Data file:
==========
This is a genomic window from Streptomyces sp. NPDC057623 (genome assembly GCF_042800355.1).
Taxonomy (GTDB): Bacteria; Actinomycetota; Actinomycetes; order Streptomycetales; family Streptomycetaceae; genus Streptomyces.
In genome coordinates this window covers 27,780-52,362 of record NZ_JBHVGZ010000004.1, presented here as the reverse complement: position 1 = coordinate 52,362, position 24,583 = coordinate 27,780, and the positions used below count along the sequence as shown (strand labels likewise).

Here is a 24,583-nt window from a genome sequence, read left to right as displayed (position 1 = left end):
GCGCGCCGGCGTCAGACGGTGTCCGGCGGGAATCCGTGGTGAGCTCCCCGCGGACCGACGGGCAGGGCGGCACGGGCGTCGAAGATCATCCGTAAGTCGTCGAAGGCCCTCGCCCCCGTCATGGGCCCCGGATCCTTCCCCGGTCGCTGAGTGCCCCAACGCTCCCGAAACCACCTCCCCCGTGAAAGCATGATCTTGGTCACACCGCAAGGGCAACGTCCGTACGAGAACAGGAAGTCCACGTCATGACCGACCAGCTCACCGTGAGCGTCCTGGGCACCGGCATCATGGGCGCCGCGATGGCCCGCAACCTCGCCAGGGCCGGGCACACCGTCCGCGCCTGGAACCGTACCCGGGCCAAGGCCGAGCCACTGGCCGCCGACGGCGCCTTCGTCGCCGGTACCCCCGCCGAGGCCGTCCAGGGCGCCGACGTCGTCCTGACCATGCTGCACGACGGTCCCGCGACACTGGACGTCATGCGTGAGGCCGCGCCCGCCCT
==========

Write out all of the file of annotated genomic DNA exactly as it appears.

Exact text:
This is a genomic window from Streptomyces sp. NPDC057623 (genome assembly GCF_042800355.1).
Taxonomy (GTDB): Bacteria; Actinomycetota; Actinomycetes; order Streptomycetales; family Streptomycetaceae; genus Streptomyces.
In genome coordinates this window covers 27,780-52,362 of record NZ_JBHVGZ010000004.1, presented here as the reverse complement: position 1 = coordinate 52,362, position 24,583 = coordinate 27,780, and the positions used below count along the sequence as shown (strand labels likewise).

Here is a 24,583-nt window from a genome sequence, read left to right as displayed (position 1 = left end):
GCGCGCCGGCGTCAGACGGTGTCCGGCGGGAATCCGTGGTGAGCTCCCCGCGGACCGACGGGCAGGGCGGCACGGGCGTCGAAGATCATCCGTAAGTCGTCGAAGGCCCTCGCCCCCGTCATGGGCCCCGGATCCTTCCCCGGTCGCTGAGTGCCCCAACGCTCCCGAAACCACCTCCCCCGTGAAAGCATGATCTTGGTCACACCGCAAGGGCAACGTCCGTACGAGAACAGGAAGTCCACGTCATGACCGACCAGCTCACCGTGAGCGTCCTGGGCACCGGCATCATGGGCGCCGCGATGGCCCGCAACCTCGCCAGGGCCGGGCACACCGTCCGCGCCTGGAACCGTACCCGGGCCAAGGCCGAGCCACTGGCCGCCGACGGCGCCTTCGTCGCCGGTACCCCCGCCGAGGCCGTCCAGGGCGCCGACGTCGTCCTGACCATGCTGCACGACGGTCCCGCGACACTGGACGTCATGCGTGAGGCCGCGCCCGCCCT